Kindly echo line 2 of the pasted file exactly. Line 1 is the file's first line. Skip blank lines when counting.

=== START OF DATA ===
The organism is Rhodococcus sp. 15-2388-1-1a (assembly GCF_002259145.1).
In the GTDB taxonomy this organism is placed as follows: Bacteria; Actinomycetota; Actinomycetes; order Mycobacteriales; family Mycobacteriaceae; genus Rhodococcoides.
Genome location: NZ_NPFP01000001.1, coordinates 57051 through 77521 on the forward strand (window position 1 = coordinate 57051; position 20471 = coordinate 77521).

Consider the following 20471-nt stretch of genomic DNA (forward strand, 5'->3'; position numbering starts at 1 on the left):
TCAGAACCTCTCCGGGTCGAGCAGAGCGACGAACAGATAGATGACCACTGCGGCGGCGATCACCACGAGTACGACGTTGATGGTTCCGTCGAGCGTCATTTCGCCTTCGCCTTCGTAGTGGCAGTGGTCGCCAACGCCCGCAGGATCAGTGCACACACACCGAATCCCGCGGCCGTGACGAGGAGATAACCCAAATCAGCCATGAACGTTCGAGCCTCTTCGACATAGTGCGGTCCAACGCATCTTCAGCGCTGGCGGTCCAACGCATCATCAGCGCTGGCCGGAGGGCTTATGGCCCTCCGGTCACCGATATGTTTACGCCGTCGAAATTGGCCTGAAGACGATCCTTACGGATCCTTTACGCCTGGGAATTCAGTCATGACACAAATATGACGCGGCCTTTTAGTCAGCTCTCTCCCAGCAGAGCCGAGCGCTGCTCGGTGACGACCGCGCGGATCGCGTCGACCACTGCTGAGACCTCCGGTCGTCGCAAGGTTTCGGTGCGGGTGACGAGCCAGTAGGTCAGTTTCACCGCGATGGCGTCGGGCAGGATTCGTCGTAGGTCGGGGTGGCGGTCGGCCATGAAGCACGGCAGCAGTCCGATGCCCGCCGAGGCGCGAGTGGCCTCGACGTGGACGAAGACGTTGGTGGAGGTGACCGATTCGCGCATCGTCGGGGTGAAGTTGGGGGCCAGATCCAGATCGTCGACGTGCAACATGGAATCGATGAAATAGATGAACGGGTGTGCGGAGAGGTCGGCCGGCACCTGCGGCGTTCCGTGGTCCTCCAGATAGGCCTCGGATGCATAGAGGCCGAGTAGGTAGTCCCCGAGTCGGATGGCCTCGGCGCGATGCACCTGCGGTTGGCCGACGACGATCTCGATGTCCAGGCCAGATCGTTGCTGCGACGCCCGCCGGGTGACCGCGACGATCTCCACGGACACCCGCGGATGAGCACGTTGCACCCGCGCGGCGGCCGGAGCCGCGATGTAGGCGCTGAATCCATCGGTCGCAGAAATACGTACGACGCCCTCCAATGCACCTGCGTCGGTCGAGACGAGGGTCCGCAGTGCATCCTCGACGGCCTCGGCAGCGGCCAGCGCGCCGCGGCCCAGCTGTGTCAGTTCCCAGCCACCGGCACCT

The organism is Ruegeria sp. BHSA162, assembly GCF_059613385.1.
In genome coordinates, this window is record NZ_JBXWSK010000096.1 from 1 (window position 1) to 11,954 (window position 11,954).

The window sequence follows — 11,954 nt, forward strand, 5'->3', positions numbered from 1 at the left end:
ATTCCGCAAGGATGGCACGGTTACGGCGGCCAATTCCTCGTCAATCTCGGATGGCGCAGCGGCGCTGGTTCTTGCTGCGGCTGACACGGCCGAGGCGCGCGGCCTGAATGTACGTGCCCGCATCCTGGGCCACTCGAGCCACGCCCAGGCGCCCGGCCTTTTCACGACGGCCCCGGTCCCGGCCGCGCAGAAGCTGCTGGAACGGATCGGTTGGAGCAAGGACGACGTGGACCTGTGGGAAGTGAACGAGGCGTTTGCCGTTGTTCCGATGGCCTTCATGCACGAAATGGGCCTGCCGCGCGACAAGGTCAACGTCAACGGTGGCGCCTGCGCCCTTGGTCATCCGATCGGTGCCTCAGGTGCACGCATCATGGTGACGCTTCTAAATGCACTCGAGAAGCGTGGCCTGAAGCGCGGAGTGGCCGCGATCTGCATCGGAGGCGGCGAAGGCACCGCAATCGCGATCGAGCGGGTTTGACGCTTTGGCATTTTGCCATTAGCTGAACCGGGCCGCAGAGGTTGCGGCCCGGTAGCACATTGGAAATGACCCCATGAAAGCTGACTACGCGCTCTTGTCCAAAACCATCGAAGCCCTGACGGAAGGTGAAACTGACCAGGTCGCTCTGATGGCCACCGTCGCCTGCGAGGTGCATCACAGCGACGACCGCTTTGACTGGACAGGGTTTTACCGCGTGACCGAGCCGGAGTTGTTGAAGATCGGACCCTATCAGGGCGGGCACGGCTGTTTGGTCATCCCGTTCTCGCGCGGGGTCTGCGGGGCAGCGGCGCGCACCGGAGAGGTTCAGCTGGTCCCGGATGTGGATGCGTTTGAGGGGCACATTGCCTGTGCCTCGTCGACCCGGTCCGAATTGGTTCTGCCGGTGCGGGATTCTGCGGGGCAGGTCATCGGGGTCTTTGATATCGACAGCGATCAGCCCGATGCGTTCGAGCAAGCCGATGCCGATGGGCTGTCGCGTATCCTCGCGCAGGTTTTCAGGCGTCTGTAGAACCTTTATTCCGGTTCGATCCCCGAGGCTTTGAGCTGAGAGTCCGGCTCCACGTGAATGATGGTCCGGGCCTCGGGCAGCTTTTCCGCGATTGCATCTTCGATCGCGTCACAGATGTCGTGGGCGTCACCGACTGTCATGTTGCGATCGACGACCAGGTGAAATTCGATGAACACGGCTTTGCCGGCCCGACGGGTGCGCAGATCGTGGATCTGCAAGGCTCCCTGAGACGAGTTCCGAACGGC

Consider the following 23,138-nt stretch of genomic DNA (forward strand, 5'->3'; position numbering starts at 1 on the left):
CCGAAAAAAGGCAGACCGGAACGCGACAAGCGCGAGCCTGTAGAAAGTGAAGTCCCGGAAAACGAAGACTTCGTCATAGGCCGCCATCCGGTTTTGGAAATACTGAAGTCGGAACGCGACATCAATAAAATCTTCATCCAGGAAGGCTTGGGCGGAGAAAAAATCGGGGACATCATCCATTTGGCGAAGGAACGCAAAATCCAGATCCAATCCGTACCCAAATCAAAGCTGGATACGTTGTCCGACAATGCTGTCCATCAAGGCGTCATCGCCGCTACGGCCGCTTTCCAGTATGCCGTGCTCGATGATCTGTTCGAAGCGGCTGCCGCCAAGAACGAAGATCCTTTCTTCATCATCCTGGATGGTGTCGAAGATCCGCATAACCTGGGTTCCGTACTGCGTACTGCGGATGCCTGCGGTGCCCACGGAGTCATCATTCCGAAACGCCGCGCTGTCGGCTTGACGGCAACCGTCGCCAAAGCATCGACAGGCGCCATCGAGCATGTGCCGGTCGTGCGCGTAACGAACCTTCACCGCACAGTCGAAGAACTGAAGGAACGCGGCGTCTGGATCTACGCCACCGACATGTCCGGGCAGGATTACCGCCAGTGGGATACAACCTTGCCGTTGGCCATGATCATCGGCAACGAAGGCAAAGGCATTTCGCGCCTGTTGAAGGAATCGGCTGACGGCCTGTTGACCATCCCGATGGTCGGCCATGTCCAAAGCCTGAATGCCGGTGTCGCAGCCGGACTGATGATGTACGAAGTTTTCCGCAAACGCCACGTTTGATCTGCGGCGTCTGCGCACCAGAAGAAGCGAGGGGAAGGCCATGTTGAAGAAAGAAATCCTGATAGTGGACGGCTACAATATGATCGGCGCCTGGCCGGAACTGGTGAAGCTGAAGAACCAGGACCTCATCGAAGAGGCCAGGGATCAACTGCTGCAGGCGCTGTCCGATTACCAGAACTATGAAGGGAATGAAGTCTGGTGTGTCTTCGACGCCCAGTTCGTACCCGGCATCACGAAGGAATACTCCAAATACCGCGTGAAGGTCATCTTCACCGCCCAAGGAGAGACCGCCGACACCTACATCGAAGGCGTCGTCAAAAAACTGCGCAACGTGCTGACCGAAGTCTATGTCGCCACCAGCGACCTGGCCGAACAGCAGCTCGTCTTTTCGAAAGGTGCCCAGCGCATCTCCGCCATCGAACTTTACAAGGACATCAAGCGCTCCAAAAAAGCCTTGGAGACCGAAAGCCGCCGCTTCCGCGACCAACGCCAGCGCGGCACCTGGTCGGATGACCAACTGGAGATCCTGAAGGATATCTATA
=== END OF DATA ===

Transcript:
In the GTDB taxonomy this organism is placed as follows: Bacteria; Actinomycetota; Actinomycetes; order Mycobacteriales; family Mycobacteriaceae; genus Rhodococcoides.